The line-item veto power of the governor does give great incentive to legislators to include some of the governor's budget priorities in their budget so the annual mating ritual can begin. It should surprise no one that horse-trading and deal-making do take place between the two chambers and between the Legislature and the governor's office.
With a probable matchup in 2014 with former Gov. Charlie Crist, Scott needs to be better liked, to compete with the amiable Crist, who enjoys the adulation of teachers, law enforcement, firefighters, state employees and environmentalists.
In an attempt to widen his base of support, Scott wants to shower them with affection and our tax dollars.
Only time will tell if these groups, like the teachers, will "take the money and run" or whether Gov. Scott will find out that "money can't buy you love."


Local estuaries see improved water quality
SANIBEL, FL -- For the first time in many dry seasons, marine biologists say the balance between salt water from the Gulf of Mexico and freshwater from the Caloosahatchee in area waterways is about where it should be.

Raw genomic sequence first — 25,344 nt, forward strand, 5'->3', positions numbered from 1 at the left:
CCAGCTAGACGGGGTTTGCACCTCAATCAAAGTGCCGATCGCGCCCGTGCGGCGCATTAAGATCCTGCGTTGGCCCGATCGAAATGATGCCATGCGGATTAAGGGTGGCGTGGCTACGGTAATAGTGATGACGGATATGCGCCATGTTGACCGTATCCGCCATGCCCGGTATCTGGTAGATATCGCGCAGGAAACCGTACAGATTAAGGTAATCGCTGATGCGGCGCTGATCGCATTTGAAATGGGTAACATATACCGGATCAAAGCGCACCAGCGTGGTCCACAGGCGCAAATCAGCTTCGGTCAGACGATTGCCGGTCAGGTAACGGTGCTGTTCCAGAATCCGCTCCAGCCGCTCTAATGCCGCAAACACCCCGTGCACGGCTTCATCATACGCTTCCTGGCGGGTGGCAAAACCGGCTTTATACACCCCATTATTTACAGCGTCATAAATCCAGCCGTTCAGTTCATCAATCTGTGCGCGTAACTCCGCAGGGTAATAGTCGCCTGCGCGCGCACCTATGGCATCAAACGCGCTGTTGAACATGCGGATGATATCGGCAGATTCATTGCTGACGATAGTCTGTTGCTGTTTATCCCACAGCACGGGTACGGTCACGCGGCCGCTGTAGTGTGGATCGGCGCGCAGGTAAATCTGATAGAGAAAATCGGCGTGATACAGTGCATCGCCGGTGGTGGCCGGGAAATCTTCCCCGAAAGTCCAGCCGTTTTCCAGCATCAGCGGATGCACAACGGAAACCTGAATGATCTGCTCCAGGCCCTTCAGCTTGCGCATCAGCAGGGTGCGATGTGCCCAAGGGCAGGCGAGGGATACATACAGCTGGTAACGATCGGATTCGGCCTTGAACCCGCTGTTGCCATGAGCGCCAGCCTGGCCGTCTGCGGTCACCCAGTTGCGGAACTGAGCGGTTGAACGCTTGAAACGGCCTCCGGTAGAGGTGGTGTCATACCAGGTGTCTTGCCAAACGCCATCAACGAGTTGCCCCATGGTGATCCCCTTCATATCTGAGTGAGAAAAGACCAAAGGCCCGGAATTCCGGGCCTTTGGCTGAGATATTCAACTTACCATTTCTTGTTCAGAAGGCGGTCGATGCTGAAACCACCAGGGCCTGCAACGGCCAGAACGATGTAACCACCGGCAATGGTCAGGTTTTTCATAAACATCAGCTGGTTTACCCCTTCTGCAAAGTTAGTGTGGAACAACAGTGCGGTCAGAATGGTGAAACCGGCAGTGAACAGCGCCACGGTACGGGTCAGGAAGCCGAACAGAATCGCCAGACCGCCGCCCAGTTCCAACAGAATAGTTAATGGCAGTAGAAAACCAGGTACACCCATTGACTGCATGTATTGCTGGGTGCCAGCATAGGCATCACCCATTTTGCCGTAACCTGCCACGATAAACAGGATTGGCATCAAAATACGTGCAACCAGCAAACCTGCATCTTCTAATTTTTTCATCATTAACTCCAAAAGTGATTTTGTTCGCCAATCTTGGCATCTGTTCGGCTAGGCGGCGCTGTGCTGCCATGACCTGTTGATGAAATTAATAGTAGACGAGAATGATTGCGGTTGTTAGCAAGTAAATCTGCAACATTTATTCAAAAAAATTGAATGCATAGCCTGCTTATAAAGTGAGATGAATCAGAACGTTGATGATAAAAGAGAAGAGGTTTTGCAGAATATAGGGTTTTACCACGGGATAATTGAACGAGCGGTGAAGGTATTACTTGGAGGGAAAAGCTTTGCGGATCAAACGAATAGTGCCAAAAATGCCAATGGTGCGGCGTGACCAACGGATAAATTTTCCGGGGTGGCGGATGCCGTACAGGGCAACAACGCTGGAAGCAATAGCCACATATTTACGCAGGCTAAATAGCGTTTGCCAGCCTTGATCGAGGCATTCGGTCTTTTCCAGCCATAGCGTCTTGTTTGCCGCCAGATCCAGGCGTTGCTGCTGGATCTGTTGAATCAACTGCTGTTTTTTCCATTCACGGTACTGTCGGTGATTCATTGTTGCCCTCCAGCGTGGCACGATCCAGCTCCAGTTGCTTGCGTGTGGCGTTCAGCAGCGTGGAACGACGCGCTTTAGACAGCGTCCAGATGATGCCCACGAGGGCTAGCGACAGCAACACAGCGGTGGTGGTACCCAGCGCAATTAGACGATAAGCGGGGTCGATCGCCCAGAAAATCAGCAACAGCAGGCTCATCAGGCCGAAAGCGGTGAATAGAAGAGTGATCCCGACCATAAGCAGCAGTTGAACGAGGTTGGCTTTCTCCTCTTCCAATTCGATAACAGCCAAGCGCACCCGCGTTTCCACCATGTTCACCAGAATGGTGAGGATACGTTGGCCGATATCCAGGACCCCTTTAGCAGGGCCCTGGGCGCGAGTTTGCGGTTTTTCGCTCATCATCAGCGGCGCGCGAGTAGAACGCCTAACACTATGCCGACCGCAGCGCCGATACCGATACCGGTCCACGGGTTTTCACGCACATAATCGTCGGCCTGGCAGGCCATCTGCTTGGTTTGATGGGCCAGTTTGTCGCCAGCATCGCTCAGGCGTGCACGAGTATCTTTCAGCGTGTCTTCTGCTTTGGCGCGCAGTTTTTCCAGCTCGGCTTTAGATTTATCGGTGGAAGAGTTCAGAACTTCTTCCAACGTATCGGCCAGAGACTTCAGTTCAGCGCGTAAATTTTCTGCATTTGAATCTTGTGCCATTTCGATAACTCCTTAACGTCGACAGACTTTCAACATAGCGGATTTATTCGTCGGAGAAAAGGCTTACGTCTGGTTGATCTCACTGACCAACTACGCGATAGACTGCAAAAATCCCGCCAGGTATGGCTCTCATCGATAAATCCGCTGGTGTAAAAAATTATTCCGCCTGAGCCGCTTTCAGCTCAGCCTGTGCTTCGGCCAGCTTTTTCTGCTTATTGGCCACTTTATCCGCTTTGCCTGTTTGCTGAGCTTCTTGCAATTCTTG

"It's never a good balance, there's too much or not enough," said Mick Denham, Sanibel Vice Mayor. "This is a major impact to our environment, to our tourism trade and to our property values."
Getting the right balance is a struggle for scientists and engineers, but so much in Southwest Florida depends on it, including the health of sea life and tourism.
"I can't remember the last time, this time of year, that we weren't begging for more fresh water for the estuary," said Rick Bartleson of Santibel-Captiva Conservation Marine Lab.
Too much salt water in the estuary between Lee County and its islands can make harmful algae blooms worse.
Not enough and the sea grasses beneath the surface die.
Bartleson praises the water managers who control freshwater releases from Lake Okeechobee.
"I credit them, the Corps of Engineers, for doing what they can when the estuary needs water," Bartleson said.
With many demands on the limited water resources around the state, maintaining the balance remains difficult.
"You'll get a lot of people that still complain it's too much, it's not enough, but they're doing a better job in my opinion, working really hard in a very difficult situation," Denham said.
Next week, Lee County leaders and scientists will bring top state officials here—hoping to show them just how important keeping this balance is to all the people here.


Pathway through Everglades planned
Sun Sentinel
February 8, 2013
Completion is years away, but officials are optimistic
A paved 75-mile path through the Everglades is being planned that would allow cyclists, joggers and pedestrians to encounter alligators without dodging automobiles.